Giles Powdrill writes:
“A powerful global conversation has begun. Through the Internet, people are discovering and inventing new ways to share relevant knowledge with blinding speed. As a direct result, markets are getting smarter-and getting smarter faster than most companies.” So said the Cluetrain Manifesto almost exactly a decade ago. The prescience of the work lay in the authors’ clear understanding of the connective potential of the web and the shift in power from companies to individuals which would accompany its growth.
However, despite witnessing this shift in power, the majority of organisations still haven’t adapted their business practices to embrace the internet. They are not making use of the networks, the empowerment or the easy conversation and collaboration made possible through the social media technologies broadly described as ‘Web 2.0’ to help create new types of relationships with their customers. For many, the internet is still just another channel.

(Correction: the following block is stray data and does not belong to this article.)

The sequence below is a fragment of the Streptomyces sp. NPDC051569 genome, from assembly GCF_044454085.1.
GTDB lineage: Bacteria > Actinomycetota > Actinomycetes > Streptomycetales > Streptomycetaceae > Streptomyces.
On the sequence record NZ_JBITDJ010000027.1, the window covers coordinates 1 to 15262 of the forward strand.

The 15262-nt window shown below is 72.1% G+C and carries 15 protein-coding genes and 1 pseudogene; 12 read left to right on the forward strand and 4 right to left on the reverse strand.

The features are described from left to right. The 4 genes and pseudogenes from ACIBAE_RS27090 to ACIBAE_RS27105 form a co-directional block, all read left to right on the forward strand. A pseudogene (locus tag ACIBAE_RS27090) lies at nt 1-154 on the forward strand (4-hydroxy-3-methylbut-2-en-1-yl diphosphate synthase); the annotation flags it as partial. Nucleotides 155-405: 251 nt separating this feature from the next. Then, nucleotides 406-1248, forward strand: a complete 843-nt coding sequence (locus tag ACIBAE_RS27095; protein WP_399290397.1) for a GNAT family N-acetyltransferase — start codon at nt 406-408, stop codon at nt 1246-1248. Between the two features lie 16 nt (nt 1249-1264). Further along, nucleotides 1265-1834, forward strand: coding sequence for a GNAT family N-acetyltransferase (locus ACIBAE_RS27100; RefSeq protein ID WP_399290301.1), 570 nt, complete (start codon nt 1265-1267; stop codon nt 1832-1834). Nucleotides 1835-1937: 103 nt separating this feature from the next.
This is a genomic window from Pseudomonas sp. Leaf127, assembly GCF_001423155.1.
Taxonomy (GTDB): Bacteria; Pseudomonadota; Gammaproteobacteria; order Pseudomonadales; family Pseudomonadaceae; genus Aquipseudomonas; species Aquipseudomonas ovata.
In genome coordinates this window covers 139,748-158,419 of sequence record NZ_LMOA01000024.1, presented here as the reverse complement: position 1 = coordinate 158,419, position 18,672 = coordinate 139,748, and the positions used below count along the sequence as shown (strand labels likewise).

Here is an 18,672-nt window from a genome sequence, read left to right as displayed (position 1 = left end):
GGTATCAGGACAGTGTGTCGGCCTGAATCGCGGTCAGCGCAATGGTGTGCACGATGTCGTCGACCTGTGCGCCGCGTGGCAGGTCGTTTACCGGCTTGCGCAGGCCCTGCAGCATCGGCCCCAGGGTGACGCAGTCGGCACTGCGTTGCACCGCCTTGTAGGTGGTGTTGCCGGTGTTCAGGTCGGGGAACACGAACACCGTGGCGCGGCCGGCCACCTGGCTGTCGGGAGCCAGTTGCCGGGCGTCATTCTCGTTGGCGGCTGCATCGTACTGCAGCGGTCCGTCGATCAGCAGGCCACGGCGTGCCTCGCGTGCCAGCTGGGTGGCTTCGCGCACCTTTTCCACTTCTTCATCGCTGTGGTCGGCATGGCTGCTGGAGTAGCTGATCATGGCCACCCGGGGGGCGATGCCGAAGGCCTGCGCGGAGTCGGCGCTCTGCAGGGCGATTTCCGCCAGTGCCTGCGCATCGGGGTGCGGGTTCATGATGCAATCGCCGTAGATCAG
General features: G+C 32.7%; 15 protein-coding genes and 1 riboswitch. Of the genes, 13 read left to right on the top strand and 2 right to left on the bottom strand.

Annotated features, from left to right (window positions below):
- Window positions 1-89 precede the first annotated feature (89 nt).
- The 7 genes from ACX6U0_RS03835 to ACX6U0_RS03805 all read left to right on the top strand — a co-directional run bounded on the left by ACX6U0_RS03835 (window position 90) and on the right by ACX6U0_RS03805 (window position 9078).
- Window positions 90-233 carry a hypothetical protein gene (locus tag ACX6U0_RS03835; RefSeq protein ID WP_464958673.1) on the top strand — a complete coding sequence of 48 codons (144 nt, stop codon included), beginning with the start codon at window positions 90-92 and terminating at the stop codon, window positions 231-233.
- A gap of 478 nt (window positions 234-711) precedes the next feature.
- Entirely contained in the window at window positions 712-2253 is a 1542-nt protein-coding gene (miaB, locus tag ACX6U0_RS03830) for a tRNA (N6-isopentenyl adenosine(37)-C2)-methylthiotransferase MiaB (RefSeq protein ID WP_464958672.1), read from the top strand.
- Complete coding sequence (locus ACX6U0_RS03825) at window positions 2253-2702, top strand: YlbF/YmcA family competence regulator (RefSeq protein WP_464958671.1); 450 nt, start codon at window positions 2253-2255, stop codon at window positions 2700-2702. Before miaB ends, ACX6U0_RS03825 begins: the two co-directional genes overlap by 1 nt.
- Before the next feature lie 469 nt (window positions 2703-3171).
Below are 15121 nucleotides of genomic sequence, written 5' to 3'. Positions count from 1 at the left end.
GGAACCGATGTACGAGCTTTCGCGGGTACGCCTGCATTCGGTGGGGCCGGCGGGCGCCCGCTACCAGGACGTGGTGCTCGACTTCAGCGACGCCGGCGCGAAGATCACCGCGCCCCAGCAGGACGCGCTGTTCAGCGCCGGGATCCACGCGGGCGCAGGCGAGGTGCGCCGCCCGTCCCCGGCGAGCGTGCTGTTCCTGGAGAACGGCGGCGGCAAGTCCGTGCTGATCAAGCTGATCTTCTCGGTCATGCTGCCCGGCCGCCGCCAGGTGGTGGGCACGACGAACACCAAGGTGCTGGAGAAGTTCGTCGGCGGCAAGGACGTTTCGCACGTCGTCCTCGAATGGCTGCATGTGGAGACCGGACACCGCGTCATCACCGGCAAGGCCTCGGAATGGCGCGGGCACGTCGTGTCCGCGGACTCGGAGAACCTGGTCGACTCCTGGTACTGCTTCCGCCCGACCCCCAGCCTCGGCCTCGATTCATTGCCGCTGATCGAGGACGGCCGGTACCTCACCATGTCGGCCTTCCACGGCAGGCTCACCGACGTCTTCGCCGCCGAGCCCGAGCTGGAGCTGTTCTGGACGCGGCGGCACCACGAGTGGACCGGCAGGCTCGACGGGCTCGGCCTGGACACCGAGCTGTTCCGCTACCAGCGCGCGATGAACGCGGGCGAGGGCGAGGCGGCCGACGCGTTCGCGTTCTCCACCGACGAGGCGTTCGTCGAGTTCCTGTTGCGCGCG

But maybe this is beginning to change: perhaps the current recession, the first of the truly digital age, will be looked back upon as being the spur to growth of new types of online commerce. We are already witnessing the growing success of online shopping, price comparison websites and digital advertising in the downturn, but these are only first steps – doing old things in a new way. The real challenge is about greater engagement; working with and for consumers in an open way. It is about companies demonstrating that they know enough about customers and their behaviours to deliver a benefit. Combining transparency with networked data and new technological infrastructure can create situations where all gain, customers and companies alike, but if companies don’t work out how to use these new networks, they may find themselves bypassed as people decide to do it for themselves instead.
A good example of a company getting it right is Zopa, the social lending site set up by banking professionals on which people lend directly to borrowers online. Borrowers bid for funds, and lenders choose whether to respond. Lenders get good returns, and borrowers get lower cost loans. Zopa makes its margin by charging both parties a fee. Default rates are low and lenders can see their borrowers and follow the progress of the their loan. Zopa has disintermediated the banking business by adding social networking and a human touch. In terms of Recession 2.0 it’s a sign of the times. As the Cluetrain Manifesto said: markets are conversations.
The picture, ‘the garden of Zopa’, is from a digital campaign by the social lending site to demonstrate the benefits of personal involvement and mutual help.